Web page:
In baseball parlance, it's called hitting one into the gap.Chrysler Corporation calls it finding a niche, and their designers have gotten very good at it. Take the Dodge Durango sport-utility vehicle derived from the Dakota pickup. It is smaller than the Ford Expedition or Chevy Yukon, but bigger than the Ford Explorer or Mercedes-Benz ML320. It fits comfortably into your garage, yet has seating for eight, two available V8 engines and a tough-guy look emphasized by the fender flares and big tires. Our test vehicle looked brawny with its meaty 31X10.5 tires on 8-inch wide wheels. Durango is built on a 115.9-inch wheelbase. Front sheet metal and the front section of the frame are identical to the Dakota, but the back two-thirds of the frame has been widened for greater passenger space. Clever touches, such as a raised roof and a third seat that folds into the floor, come from carefully sizing up the competition and then going one step further. From the second seat back the roof is two inches higher to provide headroom for the the third seat. When you need to haul things the seat collapses into the floor quickly and simply, while others have to be removed. The rear air conditioner is mounted at the front of the raised area to save space. Outside, the roof's extra height is camouflaged by a built-in luggage rack. With all seats folded flat the load floor has a slight incline at the front but that should not pose any significant problems. The second-row seat is a 40/20/40 design that solves the question of easy entry to the third seat. With one lever each outboard seat section tumbles forward to open up a path to the back seat, plus the upraised leg of the seat has a hand-hold molded in for extra grip. The back of the small center section can be folded down to serve as an armrest complete with cupholders. Continuing the "hit it where they ain't" analogy, the Dodge offers not one but two V8s. The 5.2-liter has 230 horsepower and is rated at 13 mpg city and 17 mpg highway. The 5.9-liter, with 245 horsepower, gives the Durango a 7,300-pound towing capacity, with a 12 mpg city and 17 mpg highway rating. The V6 won't be offered until next spring, and a two-wheel-drive model will have to wait until 1999. Expect a Durango SLT 4X4 with the 5.2-liter to be about $28,970 with popular options, including the third seat. I drove a Durango SLT 4X4 with the 5.9 and its sticker was $31,715. Earlier this fall I sampled various pre-production Durangos in Texas, and while the 5.2 was certainly adequate, the 5.9 was more responsive in moving the Durango's 4,736 pounds. Not only does this engine make freeway merges easier, it flattens hills and is only marginally less thirsty than the smaller engine. Selecting four-wheel drive is done with a floor-mounted lever, while most of its competitors offer electronic actuation with a dash switch. A full-time four-wheel-drive system is available for those who want the security of driving all four wheels all the time. Rear-anti-lock brakes are standard and four-wheel-anti-lock optional. Despite its rugged looks, the Dakota is not crude. You can tell by the ride that it is based on the Dakota truck chassis, yet it is not harsh or rough. Many folks who buy sport-utility vehicles like a business-like ride, and the firmness improves off-road capability. Again, at the wheel of pre-production units in Texas, we tackled moderate off-road sections and the Durango was at home in the outback. Step inside and you find an interior that is warm and hospitable. The instrument panel, from a Dakota, is functional, not flashy. Airbags are lower-powered, second-generation designs. Storage bins and cupholders are plentiful throughout the vehicle. The cloth-covered seats have two-tone upholstery, firm padding and are tufted to give generous support. Dodge emphasizes that the Durango is for folks with active lifestyle and that shows up in the way everything is configured. Leather seats are an option, and a co-worker suggests they would be preferable for families with children because they don't stain easily. Even with the aggressive tires on the test vehicle, there was not a lot of road noise at highway speed, but I did detect a wind whistle that sounded like it was coming from a back door. The top-hinged tailgate is rounded for a sporty look, and it swings up out of the way for easy loading. Since it is bigger than most compact SUVs and smaller than most full-size ones, the Durango establishes a new paradigm. It is spacious, yet it fits into a garage easily. It has three seats, but the third one doesn't have to be removed for maximum load space. And, it comes with two, not one, V8s. If initial public reaction is any indication, Dodge will not have any trouble selling every one of the 120,000 or so Durangos it plans to build in the next year. Price The base price of our test vehicle was $25,810. The option list was long, and included the SLT decor package, overhead console, anti-lock brakes, full-time four-wheel drive, fog lamps, power outside mirrors, limited-slip differential, AM/FM cassette and compact disc player, 5.9-liter V8, aluminum wheels and 31X10.5 tires. The sticker price was $31,715. Warranty The basic warranty is for three years or 36,000 miles. Vehicles for The Star's week-long test drives are supplied by the auto manufacturers. Point: Tough and rugged looking, the new Durango fills a void left by the others. It can seat eight, has V8 power and drives with the maneuverability of a smaller vehicle. Counterpoint: The ride is firm, fuel economy is not great and there was a slight wind whistle in our test vehicle. SPECIFICATIONS: ENGINE: 5.9-liter, V8 TRANSMISSION: automatic WHEELBASE: 115.9 inches CURB WEIGHT: 4,736 lbs. BASE PRICE: $25,810 PRICE AS DRIVEN: $31,715 MPG RATING: 12 city, 17 hwy.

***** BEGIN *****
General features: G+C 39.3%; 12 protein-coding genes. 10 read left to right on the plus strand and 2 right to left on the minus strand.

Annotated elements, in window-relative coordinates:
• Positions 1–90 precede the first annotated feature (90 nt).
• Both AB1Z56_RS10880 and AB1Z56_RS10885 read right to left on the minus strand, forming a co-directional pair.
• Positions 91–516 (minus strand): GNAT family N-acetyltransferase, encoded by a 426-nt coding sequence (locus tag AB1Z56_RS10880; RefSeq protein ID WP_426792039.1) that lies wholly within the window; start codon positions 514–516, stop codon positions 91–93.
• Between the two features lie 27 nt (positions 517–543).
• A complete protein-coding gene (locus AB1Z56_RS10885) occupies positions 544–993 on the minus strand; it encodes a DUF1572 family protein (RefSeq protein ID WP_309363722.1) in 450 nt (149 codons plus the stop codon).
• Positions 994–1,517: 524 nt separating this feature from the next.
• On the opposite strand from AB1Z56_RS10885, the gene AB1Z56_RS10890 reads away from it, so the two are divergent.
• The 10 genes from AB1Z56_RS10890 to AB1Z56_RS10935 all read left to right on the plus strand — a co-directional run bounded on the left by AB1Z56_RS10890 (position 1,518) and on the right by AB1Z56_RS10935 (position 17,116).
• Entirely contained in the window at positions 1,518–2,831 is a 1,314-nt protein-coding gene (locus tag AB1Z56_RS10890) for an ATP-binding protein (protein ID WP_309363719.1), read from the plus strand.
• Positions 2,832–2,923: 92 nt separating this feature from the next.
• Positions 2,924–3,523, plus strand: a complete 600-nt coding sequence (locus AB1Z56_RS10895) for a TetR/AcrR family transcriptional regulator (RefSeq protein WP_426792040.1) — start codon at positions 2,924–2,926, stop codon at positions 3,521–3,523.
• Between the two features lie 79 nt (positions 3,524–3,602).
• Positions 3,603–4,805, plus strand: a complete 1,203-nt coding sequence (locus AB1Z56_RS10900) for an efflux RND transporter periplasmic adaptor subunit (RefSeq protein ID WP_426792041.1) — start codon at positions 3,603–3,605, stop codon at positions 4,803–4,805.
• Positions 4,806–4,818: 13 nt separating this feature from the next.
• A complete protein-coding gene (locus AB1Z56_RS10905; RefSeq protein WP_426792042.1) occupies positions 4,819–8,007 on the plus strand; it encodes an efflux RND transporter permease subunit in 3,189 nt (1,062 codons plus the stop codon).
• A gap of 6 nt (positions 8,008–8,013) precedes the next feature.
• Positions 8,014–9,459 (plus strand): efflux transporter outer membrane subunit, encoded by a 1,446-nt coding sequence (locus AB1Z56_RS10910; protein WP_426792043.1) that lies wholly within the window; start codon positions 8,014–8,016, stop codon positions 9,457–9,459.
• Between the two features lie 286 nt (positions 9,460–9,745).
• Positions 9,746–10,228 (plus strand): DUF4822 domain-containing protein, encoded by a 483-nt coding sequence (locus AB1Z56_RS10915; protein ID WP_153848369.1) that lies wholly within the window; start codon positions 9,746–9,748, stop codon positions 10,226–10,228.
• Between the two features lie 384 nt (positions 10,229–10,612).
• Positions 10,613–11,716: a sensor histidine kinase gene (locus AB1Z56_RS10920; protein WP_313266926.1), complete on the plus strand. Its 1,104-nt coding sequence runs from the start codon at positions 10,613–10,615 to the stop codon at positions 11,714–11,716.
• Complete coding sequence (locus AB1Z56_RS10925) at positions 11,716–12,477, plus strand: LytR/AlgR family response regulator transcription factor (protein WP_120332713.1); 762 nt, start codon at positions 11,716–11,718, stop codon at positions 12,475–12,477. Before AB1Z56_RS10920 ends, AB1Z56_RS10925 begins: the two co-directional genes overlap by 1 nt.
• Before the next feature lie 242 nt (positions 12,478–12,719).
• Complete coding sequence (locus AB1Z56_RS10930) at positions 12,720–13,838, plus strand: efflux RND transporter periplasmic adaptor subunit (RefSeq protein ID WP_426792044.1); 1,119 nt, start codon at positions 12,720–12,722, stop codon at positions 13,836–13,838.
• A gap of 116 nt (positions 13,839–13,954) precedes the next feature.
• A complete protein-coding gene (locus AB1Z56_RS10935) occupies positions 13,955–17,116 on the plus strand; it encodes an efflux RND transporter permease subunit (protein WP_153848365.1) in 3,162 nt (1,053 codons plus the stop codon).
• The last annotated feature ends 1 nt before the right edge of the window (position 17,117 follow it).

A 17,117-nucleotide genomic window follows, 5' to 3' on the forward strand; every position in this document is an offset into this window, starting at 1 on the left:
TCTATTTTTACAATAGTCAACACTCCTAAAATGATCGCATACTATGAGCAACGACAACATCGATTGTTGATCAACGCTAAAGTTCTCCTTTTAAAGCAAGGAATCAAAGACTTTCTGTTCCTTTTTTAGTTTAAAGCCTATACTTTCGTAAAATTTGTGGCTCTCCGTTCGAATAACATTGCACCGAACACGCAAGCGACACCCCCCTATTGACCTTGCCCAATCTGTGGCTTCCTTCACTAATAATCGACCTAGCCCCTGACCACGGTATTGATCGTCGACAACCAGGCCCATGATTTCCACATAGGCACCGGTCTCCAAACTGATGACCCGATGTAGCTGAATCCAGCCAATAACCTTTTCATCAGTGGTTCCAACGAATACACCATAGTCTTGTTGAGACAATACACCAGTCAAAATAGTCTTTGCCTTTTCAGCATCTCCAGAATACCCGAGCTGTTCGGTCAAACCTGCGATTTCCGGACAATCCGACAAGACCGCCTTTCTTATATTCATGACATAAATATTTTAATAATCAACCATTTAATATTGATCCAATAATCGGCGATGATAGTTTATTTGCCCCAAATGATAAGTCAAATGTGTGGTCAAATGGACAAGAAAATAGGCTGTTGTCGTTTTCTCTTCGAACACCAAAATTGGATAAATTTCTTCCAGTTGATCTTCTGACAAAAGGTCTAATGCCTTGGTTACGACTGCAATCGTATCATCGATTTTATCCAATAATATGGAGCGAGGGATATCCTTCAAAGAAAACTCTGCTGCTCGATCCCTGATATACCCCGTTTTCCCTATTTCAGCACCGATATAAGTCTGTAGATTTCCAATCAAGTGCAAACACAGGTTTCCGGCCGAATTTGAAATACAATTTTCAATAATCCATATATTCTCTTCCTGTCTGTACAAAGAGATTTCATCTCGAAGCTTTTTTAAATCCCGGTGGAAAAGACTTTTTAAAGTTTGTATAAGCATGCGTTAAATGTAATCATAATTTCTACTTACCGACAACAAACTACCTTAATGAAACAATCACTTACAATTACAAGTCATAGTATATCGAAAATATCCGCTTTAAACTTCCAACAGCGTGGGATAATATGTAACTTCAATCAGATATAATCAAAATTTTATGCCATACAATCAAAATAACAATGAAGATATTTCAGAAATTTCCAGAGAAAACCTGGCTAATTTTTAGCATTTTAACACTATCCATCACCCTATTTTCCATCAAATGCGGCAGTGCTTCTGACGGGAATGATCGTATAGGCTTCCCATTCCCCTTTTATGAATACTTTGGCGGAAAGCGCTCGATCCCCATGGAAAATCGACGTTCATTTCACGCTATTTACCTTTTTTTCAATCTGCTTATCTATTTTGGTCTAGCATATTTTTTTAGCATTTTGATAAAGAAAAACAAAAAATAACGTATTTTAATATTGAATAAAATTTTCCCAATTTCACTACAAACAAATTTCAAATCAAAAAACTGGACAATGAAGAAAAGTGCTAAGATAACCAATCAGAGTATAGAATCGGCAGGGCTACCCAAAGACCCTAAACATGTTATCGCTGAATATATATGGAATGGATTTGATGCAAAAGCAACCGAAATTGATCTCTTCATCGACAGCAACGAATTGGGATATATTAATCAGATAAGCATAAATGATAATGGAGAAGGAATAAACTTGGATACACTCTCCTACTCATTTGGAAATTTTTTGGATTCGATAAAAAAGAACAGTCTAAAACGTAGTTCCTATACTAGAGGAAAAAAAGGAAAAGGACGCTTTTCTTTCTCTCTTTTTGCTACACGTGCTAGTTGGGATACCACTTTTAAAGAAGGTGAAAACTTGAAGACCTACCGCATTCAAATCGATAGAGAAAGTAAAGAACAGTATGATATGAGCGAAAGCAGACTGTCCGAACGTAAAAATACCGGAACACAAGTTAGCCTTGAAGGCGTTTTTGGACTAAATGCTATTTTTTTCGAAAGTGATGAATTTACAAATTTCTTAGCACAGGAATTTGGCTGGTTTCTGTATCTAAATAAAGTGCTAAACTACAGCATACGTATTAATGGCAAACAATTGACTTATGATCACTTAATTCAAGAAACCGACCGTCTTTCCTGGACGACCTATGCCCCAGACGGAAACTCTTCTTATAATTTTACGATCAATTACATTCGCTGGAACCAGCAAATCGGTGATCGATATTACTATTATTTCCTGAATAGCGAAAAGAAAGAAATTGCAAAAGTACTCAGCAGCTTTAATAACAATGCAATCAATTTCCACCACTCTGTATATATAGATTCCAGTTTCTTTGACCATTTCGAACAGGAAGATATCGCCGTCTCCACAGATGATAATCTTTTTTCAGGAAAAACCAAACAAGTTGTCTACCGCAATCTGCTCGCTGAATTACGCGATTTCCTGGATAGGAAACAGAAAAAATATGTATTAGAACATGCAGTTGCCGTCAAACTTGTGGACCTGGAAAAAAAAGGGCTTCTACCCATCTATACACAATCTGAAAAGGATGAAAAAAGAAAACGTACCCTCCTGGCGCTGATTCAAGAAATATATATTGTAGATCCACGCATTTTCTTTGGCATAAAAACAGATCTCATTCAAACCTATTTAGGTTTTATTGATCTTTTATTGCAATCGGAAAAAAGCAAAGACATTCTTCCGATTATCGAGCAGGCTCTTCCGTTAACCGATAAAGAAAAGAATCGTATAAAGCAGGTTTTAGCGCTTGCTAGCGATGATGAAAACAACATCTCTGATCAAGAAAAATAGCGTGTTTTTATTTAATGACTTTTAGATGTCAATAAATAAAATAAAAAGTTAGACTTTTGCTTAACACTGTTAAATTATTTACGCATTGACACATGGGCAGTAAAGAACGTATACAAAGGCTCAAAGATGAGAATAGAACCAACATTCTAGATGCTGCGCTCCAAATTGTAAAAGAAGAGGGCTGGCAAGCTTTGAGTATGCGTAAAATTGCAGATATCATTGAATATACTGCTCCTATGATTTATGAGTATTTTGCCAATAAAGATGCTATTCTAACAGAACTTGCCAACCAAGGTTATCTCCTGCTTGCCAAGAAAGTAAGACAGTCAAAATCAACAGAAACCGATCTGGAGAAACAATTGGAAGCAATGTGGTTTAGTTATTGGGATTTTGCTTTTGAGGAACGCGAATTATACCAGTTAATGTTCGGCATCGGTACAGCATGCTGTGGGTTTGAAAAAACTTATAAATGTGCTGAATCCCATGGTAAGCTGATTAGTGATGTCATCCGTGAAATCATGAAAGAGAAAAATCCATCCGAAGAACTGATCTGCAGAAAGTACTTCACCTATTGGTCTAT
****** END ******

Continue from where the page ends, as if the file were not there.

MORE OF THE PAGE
|Anita And Paul Lienert||The Detroit News||April 15, 1998|
|Larry Printz||The Morning Call and Mcall.com||March 1, 1998|
|Bob Golfen||AZCentral.com||January 17, 1998|
|Terry Jackson||The Miami Herald||January 8, 1998|
|Paul Dean||Los Angeles Times||December 19, 1997|
|Tom Strongman||KansasCity.com||November 21, 1997|
|Richard Truett||Orlando Sentinel||November 13, 1997|
|Paul Lienert||The Detroit News||October 15, 1997|
|Warren Brown||washingtonpost.com||October 10, 1997|
|Jim Mateja||chicagotribune.com||October 5, 1997|
|Tony Swan||Detroit Newspapers||October 2, 1997|
|Tom Strongman||KansasCity.com||September 30, 1997|
|George Moore||IndyStar.com||September 28, 1997|
|Jim Mateja||chicagotribune.com||February 9, 1997|
|Al Haas||March 6, 1998|